The story of the rejected misfit whose very weakness becomes the strength that saves the community was believed to be an historical feature of the gospels devoted to Jesus of Nazareth. Scholars have suggested that certain Greek, mandean and Palestinean sources might have influenced the telling of the Jesus story. Few thought that expcted that a popular 20th century Christmas fable could have been formative in the consrtruction of the Christian infancy narrative.
But archaeologists found documents from the 1st century bce that prove that a type of Rudolph story was circulation throughout the middle east as the gospels were forming. The main character of the fable of course was not a reindeer. The manuscripts record a tale of a camel named Jeshua who is born without a hump. All of the other camels used to call him names and they never let poor Jeshua join in any humping games.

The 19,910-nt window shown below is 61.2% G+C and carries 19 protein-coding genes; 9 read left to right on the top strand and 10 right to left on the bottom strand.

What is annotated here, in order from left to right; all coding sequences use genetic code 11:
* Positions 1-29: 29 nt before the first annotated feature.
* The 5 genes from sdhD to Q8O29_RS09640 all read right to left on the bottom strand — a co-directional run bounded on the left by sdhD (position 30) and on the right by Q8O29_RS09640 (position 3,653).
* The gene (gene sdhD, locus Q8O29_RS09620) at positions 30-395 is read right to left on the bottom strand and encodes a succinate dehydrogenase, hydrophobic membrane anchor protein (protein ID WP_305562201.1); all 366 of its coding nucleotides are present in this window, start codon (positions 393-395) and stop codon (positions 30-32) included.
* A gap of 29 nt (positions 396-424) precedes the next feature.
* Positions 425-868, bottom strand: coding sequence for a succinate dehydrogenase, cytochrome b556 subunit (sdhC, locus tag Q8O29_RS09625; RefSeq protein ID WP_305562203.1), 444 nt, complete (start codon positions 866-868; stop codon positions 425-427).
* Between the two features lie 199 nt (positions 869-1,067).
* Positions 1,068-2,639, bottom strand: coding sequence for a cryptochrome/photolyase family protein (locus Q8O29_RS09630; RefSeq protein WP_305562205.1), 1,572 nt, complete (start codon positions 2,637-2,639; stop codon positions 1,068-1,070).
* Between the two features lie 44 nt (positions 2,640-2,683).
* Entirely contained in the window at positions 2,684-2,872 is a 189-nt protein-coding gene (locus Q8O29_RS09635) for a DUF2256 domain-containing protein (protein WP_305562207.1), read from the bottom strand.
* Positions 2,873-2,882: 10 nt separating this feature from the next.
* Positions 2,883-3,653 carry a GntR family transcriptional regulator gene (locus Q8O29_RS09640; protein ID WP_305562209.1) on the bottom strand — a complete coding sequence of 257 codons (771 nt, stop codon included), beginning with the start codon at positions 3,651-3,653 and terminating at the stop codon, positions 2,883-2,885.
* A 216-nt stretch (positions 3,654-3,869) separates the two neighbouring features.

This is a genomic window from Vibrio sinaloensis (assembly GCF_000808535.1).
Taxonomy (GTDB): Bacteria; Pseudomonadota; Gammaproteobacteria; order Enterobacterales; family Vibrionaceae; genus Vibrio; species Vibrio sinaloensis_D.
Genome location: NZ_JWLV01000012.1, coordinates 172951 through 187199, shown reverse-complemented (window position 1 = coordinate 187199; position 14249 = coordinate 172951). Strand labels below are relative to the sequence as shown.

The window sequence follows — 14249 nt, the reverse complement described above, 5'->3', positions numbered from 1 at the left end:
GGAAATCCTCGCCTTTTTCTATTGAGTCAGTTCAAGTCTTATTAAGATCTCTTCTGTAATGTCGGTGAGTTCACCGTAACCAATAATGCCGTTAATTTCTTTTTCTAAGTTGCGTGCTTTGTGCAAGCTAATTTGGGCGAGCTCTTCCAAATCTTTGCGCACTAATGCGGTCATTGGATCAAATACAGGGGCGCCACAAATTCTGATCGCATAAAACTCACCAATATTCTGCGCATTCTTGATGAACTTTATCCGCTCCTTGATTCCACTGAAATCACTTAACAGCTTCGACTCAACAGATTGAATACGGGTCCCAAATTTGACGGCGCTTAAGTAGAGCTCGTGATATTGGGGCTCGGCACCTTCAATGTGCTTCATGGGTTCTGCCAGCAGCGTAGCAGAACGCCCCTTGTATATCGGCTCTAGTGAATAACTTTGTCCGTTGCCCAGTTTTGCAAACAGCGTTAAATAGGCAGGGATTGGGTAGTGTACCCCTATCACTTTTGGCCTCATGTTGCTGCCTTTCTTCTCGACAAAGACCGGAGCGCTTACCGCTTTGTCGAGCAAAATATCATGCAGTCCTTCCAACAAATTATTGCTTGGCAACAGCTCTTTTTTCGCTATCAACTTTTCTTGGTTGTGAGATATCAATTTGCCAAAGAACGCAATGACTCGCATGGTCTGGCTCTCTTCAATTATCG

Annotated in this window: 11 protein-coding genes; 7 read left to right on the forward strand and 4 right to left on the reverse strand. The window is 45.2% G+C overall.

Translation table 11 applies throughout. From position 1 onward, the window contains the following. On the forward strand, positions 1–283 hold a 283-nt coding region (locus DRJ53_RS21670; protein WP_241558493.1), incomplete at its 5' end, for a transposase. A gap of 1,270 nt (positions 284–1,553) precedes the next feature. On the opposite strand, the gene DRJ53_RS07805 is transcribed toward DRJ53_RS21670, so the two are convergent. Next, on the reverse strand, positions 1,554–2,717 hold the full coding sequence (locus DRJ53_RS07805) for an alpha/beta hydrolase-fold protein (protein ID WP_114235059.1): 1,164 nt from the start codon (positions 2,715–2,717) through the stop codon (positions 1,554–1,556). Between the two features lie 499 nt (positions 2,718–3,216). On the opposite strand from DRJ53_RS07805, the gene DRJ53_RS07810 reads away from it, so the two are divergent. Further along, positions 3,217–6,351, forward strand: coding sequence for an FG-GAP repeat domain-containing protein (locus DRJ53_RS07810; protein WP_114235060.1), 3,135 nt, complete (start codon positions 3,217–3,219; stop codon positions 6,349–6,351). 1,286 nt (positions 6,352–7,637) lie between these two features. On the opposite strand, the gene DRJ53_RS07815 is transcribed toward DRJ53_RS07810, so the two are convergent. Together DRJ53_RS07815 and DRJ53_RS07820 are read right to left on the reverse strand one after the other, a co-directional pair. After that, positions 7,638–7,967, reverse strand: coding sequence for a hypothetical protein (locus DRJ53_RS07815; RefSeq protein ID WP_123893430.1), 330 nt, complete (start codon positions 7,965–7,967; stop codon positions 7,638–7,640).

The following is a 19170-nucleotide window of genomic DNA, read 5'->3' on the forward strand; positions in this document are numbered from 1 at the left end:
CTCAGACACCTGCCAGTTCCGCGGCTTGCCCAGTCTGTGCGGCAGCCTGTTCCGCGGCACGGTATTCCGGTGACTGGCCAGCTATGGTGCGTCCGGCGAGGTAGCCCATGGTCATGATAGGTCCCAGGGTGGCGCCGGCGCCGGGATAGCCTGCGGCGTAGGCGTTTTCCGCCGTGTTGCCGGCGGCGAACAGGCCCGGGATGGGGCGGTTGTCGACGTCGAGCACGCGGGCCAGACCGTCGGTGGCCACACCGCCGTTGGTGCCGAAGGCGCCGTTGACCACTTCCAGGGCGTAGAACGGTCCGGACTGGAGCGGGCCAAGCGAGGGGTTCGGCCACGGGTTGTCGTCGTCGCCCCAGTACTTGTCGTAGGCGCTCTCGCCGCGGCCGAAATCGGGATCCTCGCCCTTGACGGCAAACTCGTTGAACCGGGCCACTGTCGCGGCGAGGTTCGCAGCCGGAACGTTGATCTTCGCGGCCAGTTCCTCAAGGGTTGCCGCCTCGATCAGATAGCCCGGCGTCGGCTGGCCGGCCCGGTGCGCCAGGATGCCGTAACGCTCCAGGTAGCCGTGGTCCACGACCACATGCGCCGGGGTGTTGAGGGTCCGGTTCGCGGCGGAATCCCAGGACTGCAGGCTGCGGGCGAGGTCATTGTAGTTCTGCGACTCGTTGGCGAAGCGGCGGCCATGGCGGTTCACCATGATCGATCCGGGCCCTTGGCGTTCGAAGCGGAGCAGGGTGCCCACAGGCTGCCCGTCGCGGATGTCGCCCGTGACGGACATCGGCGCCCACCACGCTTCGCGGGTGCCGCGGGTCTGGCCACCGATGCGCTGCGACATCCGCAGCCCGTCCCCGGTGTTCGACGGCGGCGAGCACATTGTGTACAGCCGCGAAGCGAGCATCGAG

That is until the day of the great landslide which trapped all of the camels. None could fit throught the small hole left in the rubble...except Jeshua who squeezed through to freedom and returned after three days to free his tormentors. Then all of the camels loved and they shouted out with glee, Jeshua the humpless camel , you'll go down in history.
Many now believe that the Ur- Rudolph fable gave rise to the myth of a baby conceived without a hump, rejected and persecuted who went on to become the Savior of the World.